It is a word that is inspired by the old norse word 'riiter' (spelling improvised, RG). And for me it denotes more or less the rites of mankind. I see lots of similarities between people from different cultures. Cultures who differ from each other geographically and who have had almost no contact wit each other. But at the same time they still possess the same ideas on how to approach life, how to worship deities. You can find lots of similarities between Indian mysticism, Norse mythology, Celtic mythology, Egyptian mythology. In the end it is all based upon worshipping forces in nature. So in cinclusion, 'Riitiir' is about canalizing all the old forces that we had once and that we maybe still have and that other cultures might not be so different as we now think they are.
Some other release last year that caught my attention was the Enslaved tribute album, a project organized by Pictonian Records. What do you actually think of it? What is your favourite contribution?
Obviously it is an honour. Many bands were spending a lot of time on order to pay us tribute and many of the songs turned out really good. And I have to admit that some of the versions are actually better than the originals. And the cool thing is that you can actually buy the CD in stores here in Norway. I saw it a couple of times. Apparently they have a pretty good distribution going on as well. With respect to a favourite contribution: not only because they are friends of us, but I really like Krakow's version of 'Centre'. I think it is really cool to hear more of a doomy band playing one of our songs. The other songs are great too, it is really not far to mention just one, but since you asked.
Half December I saw some news flashing by that you are working on live DVD. What is the status of the project?
Well, it has been recorded, but at the time I have actually no idea how long the process will take to finish it. The audio is ready and we are waiting for the movie guys to do their stuff. It is kind of a low-budget thing, so it might take a while. But I guess somewhere during 2013 it should be released. And that is really all I can say about it.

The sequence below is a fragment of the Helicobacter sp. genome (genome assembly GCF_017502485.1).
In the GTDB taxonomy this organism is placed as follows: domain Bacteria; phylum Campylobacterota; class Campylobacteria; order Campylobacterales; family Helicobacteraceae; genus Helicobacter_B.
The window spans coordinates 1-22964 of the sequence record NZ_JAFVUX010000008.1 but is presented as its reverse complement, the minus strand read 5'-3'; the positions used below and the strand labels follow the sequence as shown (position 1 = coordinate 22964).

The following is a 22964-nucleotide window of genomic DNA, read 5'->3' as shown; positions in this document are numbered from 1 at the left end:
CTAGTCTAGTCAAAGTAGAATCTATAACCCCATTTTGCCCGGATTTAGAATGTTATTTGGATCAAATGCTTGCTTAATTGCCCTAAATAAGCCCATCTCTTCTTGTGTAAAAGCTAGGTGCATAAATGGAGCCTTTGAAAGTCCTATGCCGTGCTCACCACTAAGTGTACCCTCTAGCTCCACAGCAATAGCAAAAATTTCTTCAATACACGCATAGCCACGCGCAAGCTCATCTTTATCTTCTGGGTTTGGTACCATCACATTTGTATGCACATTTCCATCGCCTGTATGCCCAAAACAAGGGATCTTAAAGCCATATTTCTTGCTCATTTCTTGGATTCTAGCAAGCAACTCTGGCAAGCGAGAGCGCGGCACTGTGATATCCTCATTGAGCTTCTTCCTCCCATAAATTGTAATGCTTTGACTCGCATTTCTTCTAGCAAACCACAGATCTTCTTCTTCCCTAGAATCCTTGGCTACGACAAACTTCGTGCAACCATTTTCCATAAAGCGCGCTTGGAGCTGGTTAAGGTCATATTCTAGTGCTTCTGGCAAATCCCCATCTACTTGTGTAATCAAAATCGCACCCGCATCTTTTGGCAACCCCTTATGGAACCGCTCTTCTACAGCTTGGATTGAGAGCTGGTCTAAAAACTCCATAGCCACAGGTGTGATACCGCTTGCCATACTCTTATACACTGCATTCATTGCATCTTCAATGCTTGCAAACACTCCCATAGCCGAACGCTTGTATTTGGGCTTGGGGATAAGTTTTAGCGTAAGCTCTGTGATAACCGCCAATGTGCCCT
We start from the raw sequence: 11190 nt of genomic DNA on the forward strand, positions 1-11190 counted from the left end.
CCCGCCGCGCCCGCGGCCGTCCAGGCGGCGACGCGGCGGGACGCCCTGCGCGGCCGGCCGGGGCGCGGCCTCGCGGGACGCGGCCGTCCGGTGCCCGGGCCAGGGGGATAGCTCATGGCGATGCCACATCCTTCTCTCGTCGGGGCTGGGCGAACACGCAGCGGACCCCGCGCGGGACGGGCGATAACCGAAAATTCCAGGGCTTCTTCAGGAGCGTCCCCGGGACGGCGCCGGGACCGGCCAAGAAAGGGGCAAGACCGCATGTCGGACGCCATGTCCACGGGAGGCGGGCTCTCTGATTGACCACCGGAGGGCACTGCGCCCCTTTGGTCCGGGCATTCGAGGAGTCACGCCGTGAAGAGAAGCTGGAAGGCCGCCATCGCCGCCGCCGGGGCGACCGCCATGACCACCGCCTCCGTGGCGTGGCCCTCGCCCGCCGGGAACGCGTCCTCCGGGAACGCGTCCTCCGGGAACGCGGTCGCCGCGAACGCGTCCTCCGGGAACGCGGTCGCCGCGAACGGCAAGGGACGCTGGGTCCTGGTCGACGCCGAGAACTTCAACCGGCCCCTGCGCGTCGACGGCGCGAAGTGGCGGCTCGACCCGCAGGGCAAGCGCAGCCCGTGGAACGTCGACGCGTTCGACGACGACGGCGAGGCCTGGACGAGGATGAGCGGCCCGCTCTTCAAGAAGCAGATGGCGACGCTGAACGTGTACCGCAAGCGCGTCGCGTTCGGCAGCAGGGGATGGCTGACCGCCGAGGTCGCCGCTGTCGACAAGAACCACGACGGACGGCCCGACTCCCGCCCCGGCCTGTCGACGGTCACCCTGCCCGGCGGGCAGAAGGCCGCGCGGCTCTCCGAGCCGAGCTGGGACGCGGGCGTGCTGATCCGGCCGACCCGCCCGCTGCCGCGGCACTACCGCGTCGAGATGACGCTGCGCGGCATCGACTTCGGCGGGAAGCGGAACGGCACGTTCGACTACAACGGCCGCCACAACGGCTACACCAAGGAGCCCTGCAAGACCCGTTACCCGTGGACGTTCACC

One other phenomenon that you recently participated in was the Barge To Hell cruise. Was this the first time you guys joined? What were your impressions?
Yes it was indeed the first time we played on a huge cruise ship. It was different of course, but somehow it was similar to playing a mid-sized festival, or a big venue. It was somewhere between the Bahamas and Miami and the boat was not actually moving much. Only prior to the first show there were some waves. Since it all took place on a boat, which is a relatively small area – you have nowhere to run. You were of course meeting the same drunk people over and over again for a week, which was a cool experience (chuckles). I am not sure if I myself would pay that amount of money for being on a cruise like that. But it was definitely a cool experience to be there as a band.
People who do not go on a cruise like this might have the preconception that the whole thing is kind of decadent. Is it?
You can say that it is a bit decadent to go on a cruise of course, and to spend a lot of money, just drinking and eating a lot of food. So it is pretty decadent in the sense that it is a cruise ship, but at least there is a theme, there is music, there is a festival going on there, so you are actually doing cultural stuff. And in that sense it is not that decadent. I would say it is much more decadent to go on a normal cruise. That is decadent. That's evil! This was only metal, hehehe.